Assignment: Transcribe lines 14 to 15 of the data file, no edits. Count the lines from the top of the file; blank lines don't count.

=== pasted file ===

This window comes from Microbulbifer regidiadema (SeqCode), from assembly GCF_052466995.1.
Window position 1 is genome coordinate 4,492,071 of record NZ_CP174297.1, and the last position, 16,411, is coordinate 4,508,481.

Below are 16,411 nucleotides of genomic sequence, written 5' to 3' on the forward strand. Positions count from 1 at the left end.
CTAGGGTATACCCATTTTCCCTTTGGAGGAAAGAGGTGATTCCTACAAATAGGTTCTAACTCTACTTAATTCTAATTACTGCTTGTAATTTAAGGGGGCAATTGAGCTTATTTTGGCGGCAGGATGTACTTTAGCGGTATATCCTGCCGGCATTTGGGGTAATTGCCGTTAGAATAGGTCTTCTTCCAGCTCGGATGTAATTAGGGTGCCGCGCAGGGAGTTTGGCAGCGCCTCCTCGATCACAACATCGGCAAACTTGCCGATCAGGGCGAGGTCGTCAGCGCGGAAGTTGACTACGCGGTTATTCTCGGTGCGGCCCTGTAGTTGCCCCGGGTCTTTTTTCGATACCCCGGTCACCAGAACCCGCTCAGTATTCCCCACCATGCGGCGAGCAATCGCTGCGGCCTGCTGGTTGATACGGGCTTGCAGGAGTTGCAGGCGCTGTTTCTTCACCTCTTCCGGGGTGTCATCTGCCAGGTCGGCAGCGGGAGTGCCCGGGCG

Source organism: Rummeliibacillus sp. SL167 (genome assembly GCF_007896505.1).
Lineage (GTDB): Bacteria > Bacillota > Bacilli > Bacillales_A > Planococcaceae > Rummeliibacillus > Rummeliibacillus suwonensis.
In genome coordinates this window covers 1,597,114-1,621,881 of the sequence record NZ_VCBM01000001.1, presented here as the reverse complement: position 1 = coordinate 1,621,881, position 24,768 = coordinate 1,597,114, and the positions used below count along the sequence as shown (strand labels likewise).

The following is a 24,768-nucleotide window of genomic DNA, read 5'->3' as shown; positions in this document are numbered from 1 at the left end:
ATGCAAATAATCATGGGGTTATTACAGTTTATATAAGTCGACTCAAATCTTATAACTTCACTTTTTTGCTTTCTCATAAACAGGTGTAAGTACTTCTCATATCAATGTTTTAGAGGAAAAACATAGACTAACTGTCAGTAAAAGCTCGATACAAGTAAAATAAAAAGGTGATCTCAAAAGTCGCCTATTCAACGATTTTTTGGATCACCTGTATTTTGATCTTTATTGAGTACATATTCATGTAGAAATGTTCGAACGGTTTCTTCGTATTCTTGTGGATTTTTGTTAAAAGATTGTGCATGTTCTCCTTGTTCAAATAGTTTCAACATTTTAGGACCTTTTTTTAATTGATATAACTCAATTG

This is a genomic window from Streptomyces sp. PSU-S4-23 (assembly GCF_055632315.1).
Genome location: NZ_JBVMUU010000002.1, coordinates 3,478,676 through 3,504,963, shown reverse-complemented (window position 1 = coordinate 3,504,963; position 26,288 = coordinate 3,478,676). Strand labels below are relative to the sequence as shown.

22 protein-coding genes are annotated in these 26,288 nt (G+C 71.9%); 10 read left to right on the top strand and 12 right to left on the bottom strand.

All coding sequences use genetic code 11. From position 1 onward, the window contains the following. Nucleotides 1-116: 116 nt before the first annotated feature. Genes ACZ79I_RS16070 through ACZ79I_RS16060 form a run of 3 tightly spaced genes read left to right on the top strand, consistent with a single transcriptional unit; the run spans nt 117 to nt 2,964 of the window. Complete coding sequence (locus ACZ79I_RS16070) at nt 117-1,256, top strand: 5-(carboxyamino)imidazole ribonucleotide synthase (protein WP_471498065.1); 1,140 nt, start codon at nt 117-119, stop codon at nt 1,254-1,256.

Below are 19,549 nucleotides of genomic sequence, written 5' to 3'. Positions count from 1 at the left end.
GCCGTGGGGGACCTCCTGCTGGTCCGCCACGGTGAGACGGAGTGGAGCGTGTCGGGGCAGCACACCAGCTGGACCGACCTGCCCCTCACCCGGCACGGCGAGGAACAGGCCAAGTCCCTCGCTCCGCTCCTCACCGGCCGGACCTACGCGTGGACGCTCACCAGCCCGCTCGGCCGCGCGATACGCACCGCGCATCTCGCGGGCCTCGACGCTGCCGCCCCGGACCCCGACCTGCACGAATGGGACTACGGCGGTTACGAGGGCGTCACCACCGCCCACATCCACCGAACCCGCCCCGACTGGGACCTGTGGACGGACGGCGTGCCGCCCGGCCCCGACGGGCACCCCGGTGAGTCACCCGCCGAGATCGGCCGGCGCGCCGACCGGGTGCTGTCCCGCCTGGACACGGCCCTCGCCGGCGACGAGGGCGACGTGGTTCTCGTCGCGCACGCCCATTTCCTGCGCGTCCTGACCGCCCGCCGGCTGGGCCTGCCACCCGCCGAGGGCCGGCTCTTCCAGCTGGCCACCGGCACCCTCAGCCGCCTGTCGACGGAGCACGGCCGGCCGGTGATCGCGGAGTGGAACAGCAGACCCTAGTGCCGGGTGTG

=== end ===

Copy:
Below are 19,549 nucleotides of genomic sequence, written 5' to 3'. Positions count from 1 at the left end.
GCCGTGGGGGACCTCCTGCTGGTCCGCCACGGTGAGACGGAGTGGAGCGTGTCGGGGCAGCACACCAGCTGGACCGACCTGCCCCTCACCCGGCACGGCGAGGAACAGGCCAAGTCCCTCGCTCCGCTCCTCACCGGCCGGACCTACGCGTGGACGCTCACCAGCCCGCTCGGCCGCGCGATACGCACCGCGCATCTCGCGGGCCTCGACGCTGCCGCCCCGGACCCCGACCTGCACGAATGGGACTACGGCGGTTACGAGGGCGTCACCACCGCCCACATCCACCGAACCCGCCCCGACTGGGACCTGTGGACGGACGGCGTGCCGCCCGGCCCCGACGGGCACCCCGGTGAGTCACCCGCCGAGATCGGCCGGCGCGCCGACCGGGTGCTGTCCCGCCTGGACACGGCCCTCGCCGGCGACGAGGGCGACGTGGTTCTCGTCGCGCACGCCCATTTCCTGCGCGTCCTGACCGCCCGCCGGCTGGGCCTGCCACCCGCCGAGGGCCGGCTCTTCCAGCTGGCCACCGGCACCCTCAGCCGCCTGTCGACGGAGCACGGCCGGCCGGTGATCGCGGAGTGGAACAGCAGACCCTAGTGCCGGGTGTG